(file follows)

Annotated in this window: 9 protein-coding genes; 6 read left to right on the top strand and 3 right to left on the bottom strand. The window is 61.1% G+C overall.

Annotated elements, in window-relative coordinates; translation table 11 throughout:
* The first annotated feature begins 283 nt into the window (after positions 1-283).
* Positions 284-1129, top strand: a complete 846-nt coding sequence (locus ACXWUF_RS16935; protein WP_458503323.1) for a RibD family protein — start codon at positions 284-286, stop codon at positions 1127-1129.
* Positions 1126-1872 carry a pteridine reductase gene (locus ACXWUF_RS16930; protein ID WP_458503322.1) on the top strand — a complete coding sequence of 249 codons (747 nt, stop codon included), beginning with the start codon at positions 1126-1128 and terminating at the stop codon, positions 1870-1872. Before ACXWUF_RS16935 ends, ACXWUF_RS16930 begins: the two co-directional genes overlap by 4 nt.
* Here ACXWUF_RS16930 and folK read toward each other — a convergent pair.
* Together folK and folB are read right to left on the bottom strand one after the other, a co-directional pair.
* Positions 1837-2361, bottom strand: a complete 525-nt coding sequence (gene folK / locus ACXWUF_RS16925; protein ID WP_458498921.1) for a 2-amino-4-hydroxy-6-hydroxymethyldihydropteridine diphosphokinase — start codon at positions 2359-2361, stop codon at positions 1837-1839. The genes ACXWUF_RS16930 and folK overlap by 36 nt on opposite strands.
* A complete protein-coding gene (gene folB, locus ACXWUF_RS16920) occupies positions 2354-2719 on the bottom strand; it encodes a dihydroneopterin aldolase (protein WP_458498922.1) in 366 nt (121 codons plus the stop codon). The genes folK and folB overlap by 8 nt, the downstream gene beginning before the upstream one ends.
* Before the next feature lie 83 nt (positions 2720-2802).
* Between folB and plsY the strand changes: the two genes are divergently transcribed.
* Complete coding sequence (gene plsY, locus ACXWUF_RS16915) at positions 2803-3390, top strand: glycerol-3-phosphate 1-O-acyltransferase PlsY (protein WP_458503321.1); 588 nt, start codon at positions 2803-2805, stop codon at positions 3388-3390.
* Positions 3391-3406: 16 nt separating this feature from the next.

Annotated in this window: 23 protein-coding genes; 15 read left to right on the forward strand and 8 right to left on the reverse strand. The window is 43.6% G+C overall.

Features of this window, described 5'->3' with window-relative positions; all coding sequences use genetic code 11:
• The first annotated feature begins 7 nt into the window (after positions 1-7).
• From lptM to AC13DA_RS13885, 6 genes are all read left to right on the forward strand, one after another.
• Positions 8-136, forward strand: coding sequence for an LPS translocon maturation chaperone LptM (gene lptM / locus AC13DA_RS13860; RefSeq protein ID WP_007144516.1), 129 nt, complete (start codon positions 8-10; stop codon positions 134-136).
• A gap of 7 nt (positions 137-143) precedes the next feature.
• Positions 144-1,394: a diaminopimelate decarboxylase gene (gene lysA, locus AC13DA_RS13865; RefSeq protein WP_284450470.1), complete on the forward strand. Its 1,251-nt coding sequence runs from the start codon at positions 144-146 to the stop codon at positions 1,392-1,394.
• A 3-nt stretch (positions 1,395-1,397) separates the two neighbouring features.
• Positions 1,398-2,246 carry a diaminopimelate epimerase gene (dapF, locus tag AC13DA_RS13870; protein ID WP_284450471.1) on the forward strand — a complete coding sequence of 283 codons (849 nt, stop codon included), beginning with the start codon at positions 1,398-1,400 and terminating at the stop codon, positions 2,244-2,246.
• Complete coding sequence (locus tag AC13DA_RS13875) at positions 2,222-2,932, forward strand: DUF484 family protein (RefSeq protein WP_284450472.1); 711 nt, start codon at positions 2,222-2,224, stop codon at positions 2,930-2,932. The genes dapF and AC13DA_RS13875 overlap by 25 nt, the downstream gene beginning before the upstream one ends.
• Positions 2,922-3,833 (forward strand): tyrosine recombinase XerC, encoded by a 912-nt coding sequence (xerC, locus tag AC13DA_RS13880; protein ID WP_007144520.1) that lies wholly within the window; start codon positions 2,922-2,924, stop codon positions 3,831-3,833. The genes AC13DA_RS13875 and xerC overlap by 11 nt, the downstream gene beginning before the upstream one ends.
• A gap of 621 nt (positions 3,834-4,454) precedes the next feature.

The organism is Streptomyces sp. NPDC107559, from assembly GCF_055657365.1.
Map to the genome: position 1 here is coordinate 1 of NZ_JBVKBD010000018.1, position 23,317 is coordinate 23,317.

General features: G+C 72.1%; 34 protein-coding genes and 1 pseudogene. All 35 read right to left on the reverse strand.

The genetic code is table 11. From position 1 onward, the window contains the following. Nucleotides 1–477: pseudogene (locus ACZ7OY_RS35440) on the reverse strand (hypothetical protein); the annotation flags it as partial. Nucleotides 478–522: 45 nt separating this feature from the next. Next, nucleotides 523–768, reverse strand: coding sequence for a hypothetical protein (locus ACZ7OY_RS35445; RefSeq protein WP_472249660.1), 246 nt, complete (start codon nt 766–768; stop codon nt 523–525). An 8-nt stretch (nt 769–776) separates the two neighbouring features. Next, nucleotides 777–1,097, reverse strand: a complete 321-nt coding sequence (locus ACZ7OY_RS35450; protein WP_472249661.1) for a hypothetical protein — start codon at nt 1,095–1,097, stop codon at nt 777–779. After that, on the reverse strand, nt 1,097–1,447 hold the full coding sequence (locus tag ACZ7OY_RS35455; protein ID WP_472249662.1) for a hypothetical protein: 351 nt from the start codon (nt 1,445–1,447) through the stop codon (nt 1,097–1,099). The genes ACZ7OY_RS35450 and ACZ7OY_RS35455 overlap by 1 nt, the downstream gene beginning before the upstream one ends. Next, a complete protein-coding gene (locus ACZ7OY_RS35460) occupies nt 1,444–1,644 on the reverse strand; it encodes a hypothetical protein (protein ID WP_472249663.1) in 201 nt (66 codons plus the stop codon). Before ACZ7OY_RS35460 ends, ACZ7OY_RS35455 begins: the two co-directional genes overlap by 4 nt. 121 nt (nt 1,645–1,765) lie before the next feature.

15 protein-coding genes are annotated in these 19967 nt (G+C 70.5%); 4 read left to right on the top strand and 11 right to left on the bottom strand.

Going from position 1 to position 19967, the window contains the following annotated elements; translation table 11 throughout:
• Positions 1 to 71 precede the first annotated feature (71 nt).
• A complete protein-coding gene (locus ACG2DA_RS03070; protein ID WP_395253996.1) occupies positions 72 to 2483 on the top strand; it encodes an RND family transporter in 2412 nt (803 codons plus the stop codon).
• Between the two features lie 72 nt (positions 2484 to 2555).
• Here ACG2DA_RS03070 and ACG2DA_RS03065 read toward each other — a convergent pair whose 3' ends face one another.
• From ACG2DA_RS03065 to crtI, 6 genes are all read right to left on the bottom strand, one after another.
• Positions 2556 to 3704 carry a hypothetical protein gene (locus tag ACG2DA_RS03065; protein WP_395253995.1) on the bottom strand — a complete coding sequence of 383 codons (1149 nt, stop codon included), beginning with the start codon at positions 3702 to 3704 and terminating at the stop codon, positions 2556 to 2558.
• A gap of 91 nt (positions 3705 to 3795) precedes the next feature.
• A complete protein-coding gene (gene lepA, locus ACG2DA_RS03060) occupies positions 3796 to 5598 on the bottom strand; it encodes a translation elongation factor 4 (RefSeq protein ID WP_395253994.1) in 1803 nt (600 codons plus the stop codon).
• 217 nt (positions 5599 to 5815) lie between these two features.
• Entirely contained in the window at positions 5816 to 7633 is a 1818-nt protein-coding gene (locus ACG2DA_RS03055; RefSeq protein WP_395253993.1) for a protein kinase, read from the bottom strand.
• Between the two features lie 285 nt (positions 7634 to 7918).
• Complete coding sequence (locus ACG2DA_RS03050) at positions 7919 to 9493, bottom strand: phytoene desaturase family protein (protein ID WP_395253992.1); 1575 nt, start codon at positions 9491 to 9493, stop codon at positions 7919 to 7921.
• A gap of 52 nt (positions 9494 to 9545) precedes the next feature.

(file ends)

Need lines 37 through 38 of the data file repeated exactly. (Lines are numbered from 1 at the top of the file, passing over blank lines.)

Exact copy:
• Positions 2556 to 3704 carry a hypothetical protein gene (locus tag ACG2DA_RS03065; protein WP_395253995.1) on the bottom strand — a complete coding sequence of 383 codons (1149 nt, stop codon included), beginning with the start codon at positions 3702 to 3704 and terminating at the stop codon, positions 2556 to 2558.
• A gap of 91 nt (positions 3705 to 3795) precedes the next feature.